Tijuana churches minister to immigrants

A Houston TV reporter talks to members of a migrant caravan at a camp just south of Tijuana, Mexico. (Screen capture from KTRK-TV / abc13.com)

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When members of a caravan from Central America arrived at the U.S./Mexico border crossing at Tijuana, some churches in the area opened their doors to minister to the immigrants.

However, those churches lack the resources to provide long-term care for asylum-seeking Central Americans, Bethany Anderson, director of Camino Immigration Services, said during a conference call coordinated by the National Immigration Forum.

Bethany Anderson

“They don’t have the budget or the savings to provide everything that is needed,” Anderson said.

Many churches have to choose whether to buy food or toiletries, because they cannot afford both, she explained.

Even if churches lack funds to provide all that is needed, Anderson commended those congregations for stepping up to respond to immigrants’ needs in real time.

“There was a family with young children that needed a place to stay, and this church opened up its doors and bought some bunk beds” for them, she said.

Other organizations in Tijuana are providing additional aid, including medical attention and legal advice, said Jon Huckins, co-founder and director of The Global Immersion Project.

Mixed reception

The reception the Central Americans received from Tijuana churches stood in sharp contrast to what they received from some other quarters.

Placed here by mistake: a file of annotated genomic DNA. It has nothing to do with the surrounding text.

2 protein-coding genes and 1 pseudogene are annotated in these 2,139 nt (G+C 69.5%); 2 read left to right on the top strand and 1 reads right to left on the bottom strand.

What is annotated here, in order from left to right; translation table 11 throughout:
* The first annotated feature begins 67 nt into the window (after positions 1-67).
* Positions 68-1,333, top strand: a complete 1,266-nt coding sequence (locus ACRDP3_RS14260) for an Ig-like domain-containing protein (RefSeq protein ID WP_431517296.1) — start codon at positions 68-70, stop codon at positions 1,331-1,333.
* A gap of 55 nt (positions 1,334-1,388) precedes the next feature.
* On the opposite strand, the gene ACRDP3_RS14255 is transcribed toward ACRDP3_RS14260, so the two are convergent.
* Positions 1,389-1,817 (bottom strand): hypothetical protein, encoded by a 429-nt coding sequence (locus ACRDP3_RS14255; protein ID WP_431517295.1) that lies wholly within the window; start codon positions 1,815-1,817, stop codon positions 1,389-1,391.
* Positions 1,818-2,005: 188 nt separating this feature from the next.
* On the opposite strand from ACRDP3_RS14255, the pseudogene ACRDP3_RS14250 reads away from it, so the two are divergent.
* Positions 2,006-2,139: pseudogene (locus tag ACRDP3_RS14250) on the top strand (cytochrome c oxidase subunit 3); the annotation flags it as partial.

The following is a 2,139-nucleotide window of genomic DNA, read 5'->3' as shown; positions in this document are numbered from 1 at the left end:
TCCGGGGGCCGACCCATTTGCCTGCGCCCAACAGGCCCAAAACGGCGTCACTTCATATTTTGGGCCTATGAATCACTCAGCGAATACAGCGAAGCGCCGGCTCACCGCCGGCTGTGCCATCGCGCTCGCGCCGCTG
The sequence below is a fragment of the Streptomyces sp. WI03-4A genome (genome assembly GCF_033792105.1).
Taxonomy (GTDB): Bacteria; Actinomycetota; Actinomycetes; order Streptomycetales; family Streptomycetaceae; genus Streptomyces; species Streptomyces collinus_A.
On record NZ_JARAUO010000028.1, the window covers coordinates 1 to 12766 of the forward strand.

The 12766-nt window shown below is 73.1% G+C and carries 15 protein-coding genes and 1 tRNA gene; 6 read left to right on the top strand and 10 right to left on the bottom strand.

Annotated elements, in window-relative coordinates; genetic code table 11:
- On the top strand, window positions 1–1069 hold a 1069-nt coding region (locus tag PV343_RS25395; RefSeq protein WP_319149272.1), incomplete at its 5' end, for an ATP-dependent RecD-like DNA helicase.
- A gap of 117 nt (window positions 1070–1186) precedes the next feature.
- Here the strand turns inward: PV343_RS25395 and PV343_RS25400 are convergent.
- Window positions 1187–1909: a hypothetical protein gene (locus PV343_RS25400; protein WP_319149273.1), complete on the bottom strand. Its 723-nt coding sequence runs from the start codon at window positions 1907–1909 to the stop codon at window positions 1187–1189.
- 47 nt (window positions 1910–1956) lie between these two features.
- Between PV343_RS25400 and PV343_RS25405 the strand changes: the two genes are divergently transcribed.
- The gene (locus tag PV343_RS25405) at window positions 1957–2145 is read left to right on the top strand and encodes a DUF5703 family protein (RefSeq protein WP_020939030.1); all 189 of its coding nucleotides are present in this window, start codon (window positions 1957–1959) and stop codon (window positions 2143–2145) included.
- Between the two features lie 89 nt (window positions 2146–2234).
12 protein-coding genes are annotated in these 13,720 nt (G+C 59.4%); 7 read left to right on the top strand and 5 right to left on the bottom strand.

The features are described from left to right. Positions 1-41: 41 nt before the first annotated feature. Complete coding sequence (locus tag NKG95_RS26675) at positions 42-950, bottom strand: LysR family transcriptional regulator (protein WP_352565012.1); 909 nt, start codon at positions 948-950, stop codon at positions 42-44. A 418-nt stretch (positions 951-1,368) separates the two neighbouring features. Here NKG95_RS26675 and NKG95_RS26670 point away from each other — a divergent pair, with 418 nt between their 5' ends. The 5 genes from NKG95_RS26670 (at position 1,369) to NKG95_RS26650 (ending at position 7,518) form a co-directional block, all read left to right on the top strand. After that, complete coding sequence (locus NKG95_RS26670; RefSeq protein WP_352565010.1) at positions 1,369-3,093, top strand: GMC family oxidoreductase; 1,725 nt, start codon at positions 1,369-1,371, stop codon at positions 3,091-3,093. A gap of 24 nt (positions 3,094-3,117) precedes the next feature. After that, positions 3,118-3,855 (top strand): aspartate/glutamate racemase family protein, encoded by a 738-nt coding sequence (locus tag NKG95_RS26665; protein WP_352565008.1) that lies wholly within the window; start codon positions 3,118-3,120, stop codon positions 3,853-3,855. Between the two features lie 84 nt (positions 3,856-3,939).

As they made their way through Mexico, they encountered protestors—some demonstrating because they believed their government was not lodging and caring  for immigrants properly, and others who feared immigrants would take away jobs and drain resources, particularly if their presence in Mexico is longer than originally expected.

When some immigrants in the caravan attempted to breach barriers and cross the border into the United States, Customs and Border Protection officers used tear gas to disperse the crowds.

Participants in the National Immigration Forum conference call insisted miscommunication and misunderstanding—both in Mexico and in the United States—contributed to negative reactions toward the immigrants.

Andres Manuel Lopez Obrador is set to assume office as Mexico’s president Dec. 1. A Nov. 28 news report said a leaked memo from the Department of Homeland Security announced some asylum seekers would remain in Mexico while they wait a decision about their request. But cabinet members of the incoming Mexican president said no decision has been made.

Jon Huckins

U.S. law says asylum can be requested at a port of entry, but it also can be requested after someone has entered the country illegally. A federal judge in California ruled last week to uphold that provision.

Climate of confusion

Conflicting reports—and Twitter messages by President Trump—have created an environment of confusion surrounding the process immigrants have to follow to request asylum, Anderson said.

All asylum seekers need to take a “credible fear” test to prove their need for asylum, but the process can be stressful, she noted. So, a person who has genuine “credible fear” of living in their homeland may not be in a mental state to enter into the confusing process to receive asylum, she added.

Since immigration legal services like the one Anderson directs cannot coach asylum seekers, the legal advice they are permitted to give is limited, she said.